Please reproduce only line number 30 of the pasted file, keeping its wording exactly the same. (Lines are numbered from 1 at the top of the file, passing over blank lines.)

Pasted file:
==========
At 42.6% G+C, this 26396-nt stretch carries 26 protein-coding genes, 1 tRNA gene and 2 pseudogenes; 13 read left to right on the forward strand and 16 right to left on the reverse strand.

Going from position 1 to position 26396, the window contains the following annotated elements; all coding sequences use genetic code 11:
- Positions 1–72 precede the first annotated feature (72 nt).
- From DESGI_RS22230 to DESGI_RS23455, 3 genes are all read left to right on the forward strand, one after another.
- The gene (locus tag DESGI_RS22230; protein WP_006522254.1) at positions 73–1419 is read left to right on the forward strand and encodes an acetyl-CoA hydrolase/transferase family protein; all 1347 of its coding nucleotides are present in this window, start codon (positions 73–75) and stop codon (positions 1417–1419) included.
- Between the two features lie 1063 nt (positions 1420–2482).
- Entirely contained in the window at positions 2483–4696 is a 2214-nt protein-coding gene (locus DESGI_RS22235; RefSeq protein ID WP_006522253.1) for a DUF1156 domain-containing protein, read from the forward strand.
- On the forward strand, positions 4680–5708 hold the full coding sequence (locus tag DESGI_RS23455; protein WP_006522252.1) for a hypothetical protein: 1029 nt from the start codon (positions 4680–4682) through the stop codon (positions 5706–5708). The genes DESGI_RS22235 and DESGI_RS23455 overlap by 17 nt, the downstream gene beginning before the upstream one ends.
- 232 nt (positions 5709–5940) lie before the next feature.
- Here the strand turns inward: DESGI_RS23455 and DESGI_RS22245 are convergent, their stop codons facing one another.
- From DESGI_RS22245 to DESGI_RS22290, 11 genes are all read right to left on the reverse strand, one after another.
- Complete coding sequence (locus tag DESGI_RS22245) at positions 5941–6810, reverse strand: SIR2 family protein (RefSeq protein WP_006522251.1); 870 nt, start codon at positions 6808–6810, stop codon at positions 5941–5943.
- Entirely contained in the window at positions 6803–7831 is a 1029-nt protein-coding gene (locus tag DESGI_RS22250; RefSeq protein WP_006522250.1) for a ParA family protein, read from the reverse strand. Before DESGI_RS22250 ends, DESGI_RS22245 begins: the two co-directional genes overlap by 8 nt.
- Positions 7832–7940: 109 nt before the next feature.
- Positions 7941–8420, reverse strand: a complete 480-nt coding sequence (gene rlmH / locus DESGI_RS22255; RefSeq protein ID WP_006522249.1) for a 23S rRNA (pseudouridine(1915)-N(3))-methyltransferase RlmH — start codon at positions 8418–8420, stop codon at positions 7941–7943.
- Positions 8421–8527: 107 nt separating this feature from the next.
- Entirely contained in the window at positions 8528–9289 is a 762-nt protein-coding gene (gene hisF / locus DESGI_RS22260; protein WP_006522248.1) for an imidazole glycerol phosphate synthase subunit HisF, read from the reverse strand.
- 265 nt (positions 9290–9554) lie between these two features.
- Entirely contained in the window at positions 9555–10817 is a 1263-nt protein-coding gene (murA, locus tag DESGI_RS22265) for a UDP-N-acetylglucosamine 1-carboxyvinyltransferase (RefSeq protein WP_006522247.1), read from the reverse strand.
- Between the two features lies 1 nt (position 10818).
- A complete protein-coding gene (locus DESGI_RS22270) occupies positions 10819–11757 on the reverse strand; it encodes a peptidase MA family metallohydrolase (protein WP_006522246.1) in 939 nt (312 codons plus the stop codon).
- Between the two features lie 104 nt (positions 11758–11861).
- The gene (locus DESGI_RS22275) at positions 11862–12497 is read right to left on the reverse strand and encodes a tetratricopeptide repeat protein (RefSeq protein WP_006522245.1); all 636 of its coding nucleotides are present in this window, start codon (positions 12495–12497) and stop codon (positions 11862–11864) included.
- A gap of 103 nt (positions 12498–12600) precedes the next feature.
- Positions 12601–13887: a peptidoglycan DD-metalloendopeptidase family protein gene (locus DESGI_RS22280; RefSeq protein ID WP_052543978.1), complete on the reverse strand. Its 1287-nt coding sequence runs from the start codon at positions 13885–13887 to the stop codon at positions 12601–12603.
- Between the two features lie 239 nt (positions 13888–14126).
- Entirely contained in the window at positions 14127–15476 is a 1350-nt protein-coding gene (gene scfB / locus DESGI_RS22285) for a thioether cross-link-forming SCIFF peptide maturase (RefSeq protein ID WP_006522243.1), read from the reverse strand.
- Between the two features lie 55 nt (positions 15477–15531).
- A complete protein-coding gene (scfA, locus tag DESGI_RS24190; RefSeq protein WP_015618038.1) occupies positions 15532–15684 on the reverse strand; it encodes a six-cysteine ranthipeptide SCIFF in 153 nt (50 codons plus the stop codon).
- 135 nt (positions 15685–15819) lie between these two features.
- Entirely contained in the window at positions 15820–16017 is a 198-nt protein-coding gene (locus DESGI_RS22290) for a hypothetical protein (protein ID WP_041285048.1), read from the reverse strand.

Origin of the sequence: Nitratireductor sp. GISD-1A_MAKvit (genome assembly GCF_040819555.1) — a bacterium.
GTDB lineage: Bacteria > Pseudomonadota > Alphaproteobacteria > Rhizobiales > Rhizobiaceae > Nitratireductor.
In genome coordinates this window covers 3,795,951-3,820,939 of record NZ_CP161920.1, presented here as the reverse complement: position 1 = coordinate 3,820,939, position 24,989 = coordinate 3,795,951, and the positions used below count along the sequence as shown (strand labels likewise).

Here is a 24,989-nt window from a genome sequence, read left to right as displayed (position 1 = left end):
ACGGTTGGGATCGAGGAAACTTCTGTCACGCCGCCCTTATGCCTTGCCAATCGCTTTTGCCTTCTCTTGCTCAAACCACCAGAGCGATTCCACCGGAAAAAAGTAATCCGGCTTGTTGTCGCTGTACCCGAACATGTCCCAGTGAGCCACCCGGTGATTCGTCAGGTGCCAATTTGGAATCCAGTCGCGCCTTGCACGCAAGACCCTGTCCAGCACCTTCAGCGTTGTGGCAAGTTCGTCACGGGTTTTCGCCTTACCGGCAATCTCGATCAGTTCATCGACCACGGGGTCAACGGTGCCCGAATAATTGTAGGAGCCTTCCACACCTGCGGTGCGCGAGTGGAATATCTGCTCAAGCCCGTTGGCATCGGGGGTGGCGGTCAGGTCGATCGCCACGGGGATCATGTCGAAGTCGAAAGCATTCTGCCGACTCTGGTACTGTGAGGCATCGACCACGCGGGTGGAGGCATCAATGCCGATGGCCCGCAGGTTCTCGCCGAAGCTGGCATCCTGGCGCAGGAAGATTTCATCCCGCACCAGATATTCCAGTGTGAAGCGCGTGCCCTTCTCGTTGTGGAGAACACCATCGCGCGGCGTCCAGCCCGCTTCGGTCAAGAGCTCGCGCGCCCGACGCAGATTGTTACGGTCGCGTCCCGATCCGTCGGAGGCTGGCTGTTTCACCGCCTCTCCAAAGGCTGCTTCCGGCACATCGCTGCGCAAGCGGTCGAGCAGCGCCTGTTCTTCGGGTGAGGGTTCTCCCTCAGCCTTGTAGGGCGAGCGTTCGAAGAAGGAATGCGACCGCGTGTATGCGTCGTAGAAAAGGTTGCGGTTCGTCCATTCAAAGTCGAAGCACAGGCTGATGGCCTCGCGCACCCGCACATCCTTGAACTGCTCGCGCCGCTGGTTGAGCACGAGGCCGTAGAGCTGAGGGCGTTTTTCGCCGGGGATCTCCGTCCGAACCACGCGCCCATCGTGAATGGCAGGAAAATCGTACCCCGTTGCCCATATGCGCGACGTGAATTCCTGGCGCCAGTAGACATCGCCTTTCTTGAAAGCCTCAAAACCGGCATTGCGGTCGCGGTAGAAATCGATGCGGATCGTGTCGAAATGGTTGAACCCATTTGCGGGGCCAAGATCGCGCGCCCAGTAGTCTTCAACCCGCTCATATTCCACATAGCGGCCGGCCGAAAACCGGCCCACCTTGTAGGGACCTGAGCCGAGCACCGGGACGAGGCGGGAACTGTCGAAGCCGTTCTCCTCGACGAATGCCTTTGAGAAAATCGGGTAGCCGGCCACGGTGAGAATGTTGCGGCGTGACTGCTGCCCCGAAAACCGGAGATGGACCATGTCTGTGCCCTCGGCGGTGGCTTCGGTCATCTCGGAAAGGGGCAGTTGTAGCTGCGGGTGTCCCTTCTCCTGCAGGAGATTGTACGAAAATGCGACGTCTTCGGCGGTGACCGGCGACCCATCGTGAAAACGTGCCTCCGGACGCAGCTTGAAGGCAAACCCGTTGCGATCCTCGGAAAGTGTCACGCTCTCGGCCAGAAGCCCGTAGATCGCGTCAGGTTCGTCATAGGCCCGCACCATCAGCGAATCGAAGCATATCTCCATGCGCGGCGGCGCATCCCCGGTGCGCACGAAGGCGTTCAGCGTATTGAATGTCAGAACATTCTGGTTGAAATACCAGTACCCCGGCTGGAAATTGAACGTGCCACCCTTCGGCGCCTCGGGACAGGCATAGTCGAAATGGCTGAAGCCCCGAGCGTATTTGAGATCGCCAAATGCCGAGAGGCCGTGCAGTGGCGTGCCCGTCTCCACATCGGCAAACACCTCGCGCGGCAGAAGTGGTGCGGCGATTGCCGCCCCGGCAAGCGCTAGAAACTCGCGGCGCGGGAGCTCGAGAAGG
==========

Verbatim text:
- 135 nt (positions 15685–15819) lie between these two features.